The Food and Drug Administration has asked COVID-19 vaccine makers to update booster shots to tackle newer Omicron variants that are on the rise. It says the manufacturers should add a spike protein component to shots to target the Omicron BA.4 and BA.5 variants in addition to the original strain.

An "overwhelming majority" of the FDA's advisory committee voted this week in favor of updating shots with an Omicron component, in the hopes of starting to use those modified boosters in the fall. The advisory is only for booster shots and not primary inoculations.

Vaccine makers are essentially playing whack-a-mole with the various strains of COVID-19. Pfizer and Moderna have created versions of their vaccines that target BA.1, the Omicron variant that caused a significant upswing in COVID-19 cases during the winter.

However, that strain isn't circulating in the US anymore, according to the Centers for Disease Control and Prevention. Earlier this week, the CDC said BA.4 and BA.5 now account for over 52 percent of COVID-19 infections in the US. That figure is expected to rise in the coming weeks.

As CNBC notes, Pfizer and Moderna released clinical trial data this week showing that the current Omicron shots performed better against BA.1 than the original versions of their vaccines in terms of offering a stronger immune response. While the immune response against BA.4 and BA.5 was still said to be robust, the Omicron inoculations were less effective against those strains. It's unclear how long it will take vaccine makers to develop shots that take aim at BA.4 and BA.5.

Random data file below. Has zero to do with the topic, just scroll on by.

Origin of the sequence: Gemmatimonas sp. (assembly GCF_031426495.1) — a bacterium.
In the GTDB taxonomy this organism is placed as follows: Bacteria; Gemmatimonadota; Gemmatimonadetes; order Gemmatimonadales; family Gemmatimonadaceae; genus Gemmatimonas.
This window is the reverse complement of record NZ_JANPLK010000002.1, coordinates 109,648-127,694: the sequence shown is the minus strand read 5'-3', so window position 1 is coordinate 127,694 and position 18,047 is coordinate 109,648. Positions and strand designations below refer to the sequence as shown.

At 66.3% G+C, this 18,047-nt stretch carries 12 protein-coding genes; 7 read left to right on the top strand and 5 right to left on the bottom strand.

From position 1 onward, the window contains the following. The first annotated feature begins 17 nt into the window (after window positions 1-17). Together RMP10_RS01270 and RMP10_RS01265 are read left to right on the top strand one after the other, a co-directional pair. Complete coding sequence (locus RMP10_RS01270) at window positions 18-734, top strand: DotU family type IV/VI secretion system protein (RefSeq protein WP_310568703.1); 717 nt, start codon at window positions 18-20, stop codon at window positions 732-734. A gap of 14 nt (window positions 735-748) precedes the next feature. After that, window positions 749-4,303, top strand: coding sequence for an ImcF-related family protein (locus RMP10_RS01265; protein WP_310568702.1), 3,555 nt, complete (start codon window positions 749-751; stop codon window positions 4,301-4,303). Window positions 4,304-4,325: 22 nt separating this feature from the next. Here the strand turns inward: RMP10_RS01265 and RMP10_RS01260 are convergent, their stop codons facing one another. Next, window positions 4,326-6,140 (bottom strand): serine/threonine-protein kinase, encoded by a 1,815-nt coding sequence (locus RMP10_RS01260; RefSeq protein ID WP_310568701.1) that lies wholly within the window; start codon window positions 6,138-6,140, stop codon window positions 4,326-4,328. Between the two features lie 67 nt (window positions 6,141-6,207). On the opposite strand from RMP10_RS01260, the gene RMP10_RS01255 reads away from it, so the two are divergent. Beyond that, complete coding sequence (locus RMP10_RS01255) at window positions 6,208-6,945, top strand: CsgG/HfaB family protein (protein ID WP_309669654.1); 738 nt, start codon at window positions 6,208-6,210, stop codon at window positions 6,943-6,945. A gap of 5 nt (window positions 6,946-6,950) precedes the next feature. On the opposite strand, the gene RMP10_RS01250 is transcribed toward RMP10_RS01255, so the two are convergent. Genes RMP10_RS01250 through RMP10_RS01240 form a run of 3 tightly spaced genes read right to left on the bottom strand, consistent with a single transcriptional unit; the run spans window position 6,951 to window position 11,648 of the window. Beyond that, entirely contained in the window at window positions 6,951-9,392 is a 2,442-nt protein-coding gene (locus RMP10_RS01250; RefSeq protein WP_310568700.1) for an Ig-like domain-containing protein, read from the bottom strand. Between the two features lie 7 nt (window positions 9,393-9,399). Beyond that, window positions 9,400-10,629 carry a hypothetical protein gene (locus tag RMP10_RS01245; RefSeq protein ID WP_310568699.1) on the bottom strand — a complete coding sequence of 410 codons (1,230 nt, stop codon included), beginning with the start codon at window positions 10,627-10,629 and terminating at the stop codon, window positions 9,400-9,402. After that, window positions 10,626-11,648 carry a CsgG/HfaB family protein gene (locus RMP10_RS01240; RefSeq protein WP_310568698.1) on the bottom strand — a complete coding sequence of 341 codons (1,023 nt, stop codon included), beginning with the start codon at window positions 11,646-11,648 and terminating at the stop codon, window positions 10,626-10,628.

"Vaccine manufacturers have already reported data from clinical trials with modified vaccines containing an Omicron BA.1 component and we have advised them that they should submit these data to the FDA for our evaluation prior to any potential authorization of a modified vaccine containing an Omicron BA.4/5 component," the FDA said. "Manufacturers will also be asked to begin clinical trials with modified vaccines containing an Omicron BA.4/5 component, as these data will be of use as the pandemic further evolves."

FDA bans sales of Juul vape products in the US

The Food and Drug Administration has banned e-cigarette maker Juul from selling and distributing its products in the US. It ordered the company to remove its wares from the market or face enforcement actions. 

Reports earlier this week suggested that an FDA ban on Juul products was imminent. After a two-year review, the agency rejected Juul's application to keep selling tobacco- and menthol-flavored pods, as well as its vape pen. Juul told Engadget that it intends to seek a stay on the decision. It is exploring all other options, including an appeal.

The ban doesn't apply to Juul products that are already in the possession of the company's customers. However, it'll be difficult, if not impossible, to find its pens and pods in the near future.

In 2020, the FDA began a comprehensive review of all e-cigarette products sold in the US. It weighed up the potential benefits of vaping compared with cigarettes for adult smokers against the popularity of e-cigarettes among underage users. The agency has permitted other manufacturers to continue selling vape products, including NJOY and Vuse parent Reynolds American. To date, the agency has authorized 23 "electronic nicotine delivery systems" (to give vape pens their formal name).

In Juul's case, though, the FDA said the company's application "lacked sufficient evidence regarding the toxicological profile of the products to demonstrate that marketing of the products would be appropriate for the protection of the public health. In particular, some of the company’s study findings raised concerns due to insufficient and conflicting data – including regarding genotoxicity and potentially harmful chemicals leaching from the company’s proprietary e-liquid pods – that have not been adequately addressed and precluded the FDA from completing a full toxicological risk assessment of the products named in the company’s applications."